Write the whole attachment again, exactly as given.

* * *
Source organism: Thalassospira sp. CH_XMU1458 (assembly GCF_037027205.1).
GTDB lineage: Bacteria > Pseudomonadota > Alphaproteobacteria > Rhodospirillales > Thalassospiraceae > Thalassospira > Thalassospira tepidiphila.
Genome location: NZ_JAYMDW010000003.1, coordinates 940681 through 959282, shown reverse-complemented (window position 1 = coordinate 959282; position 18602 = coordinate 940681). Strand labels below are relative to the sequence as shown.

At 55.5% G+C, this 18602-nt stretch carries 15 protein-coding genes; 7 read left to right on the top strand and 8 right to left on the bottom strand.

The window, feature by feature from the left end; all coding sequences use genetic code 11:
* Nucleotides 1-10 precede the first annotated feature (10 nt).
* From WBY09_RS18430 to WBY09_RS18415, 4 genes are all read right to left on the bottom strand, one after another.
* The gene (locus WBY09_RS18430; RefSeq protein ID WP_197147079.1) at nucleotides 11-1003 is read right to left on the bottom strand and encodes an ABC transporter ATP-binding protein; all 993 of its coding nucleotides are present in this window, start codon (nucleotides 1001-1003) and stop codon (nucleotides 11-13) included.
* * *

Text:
Source organism: Thalassospira sp. CH_XMU1458 (assembly GCF_037027205.1).
GTDB lineage: Bacteria > Pseudomonadota > Alphaproteobacteria > Rhodospirillales > Thalassospiraceae > Thalassospira > Thalassospira tepidiphila.
Genome location: NZ_JAYMDW010000003.1, coordinates 940681 through 959282, shown reverse-complemented (window position 1 = coordinate 959282; position 18602 = coordinate 940681). Strand labels below are relative to the sequence as shown.

At 55.5% G+C, this 18602-nt stretch carries 15 protein-coding genes; 7 read left to right on the top strand and 8 right to left on the bottom strand.

The window, feature by feature from the left end; all coding sequences use genetic code 11:
* Nucleotides 1-10 precede the first annotated feature (10 nt).
* From WBY09_RS18430 to WBY09_RS18415, 4 genes are all read right to left on the bottom strand, one after another.
* The gene (locus WBY09_RS18430; RefSeq protein ID WP_197147079.1) at nucleotides 11-1003 is read right to left on the bottom strand and encodes an ABC transporter ATP-binding protein; all 993 of its coding nucleotides are present in this window, start codon (nucleotides 1001-1003) and stop codon (nucleotides 11-13) included.